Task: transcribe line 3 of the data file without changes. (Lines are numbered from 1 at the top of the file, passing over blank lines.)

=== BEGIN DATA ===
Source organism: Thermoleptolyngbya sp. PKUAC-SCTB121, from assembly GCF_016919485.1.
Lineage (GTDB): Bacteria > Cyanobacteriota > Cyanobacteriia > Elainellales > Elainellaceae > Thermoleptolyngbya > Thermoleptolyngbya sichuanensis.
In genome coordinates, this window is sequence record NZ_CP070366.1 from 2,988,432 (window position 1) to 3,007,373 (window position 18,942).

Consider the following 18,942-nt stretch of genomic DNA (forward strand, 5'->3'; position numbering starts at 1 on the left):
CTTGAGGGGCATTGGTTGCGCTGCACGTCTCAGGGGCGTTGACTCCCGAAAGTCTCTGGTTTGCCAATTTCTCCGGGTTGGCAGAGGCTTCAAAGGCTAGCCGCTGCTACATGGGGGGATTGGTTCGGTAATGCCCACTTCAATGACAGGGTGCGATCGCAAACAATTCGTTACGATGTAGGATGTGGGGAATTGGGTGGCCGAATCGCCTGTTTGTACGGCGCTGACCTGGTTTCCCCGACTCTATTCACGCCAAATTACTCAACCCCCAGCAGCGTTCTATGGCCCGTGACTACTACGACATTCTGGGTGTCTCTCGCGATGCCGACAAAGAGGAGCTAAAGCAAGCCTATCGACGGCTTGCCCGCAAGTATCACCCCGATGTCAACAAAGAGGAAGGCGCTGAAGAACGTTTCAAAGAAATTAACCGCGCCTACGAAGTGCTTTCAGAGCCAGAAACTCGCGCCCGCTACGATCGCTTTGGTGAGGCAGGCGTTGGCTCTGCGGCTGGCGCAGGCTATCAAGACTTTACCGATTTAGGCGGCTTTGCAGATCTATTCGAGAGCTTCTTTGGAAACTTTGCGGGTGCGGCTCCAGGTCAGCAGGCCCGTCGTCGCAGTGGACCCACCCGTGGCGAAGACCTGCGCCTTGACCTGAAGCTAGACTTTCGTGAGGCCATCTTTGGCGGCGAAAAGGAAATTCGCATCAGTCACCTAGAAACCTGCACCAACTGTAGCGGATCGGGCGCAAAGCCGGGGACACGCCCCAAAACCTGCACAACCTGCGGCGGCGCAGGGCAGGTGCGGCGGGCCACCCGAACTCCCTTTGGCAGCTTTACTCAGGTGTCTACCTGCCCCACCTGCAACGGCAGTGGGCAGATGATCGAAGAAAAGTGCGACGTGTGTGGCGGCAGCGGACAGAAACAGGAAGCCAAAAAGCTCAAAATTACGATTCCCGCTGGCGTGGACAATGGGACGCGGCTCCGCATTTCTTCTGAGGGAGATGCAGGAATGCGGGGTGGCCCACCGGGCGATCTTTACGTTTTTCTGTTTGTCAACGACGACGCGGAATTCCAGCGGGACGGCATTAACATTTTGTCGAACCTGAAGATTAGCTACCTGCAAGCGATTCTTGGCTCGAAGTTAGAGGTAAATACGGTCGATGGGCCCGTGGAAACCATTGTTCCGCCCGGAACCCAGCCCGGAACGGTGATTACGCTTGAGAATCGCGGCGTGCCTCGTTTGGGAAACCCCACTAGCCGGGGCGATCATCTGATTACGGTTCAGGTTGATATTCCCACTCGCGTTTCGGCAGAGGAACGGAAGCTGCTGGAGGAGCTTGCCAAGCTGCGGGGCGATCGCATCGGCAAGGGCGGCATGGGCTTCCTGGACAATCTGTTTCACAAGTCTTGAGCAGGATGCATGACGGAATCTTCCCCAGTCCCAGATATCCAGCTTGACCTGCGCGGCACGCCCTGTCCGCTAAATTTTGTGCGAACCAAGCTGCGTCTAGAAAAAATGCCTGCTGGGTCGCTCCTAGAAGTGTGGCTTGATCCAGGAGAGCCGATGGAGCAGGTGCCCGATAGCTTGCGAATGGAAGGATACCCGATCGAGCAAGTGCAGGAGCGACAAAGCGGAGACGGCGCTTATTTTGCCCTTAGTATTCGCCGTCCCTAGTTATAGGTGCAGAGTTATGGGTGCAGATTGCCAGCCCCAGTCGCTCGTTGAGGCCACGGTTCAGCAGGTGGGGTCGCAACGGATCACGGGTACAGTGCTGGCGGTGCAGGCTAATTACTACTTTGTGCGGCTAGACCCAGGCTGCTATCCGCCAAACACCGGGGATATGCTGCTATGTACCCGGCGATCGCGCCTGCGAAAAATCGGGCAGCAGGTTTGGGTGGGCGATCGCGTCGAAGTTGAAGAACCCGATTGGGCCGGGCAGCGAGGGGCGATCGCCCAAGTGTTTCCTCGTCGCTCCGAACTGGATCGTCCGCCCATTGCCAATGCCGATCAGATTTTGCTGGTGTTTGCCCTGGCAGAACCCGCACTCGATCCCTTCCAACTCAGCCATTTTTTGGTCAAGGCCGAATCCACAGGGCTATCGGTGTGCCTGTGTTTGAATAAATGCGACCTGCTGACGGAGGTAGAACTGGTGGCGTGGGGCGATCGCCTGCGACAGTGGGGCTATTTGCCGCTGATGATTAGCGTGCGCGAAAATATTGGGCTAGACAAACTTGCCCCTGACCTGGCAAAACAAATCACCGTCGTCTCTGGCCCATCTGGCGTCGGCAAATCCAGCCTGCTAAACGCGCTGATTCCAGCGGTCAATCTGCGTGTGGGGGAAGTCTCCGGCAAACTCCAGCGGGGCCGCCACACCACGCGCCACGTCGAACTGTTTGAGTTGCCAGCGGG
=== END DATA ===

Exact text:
In genome coordinates, this window is sequence record NZ_CP070366.1 from 2,988,432 (window position 1) to 3,007,373 (window position 18,942).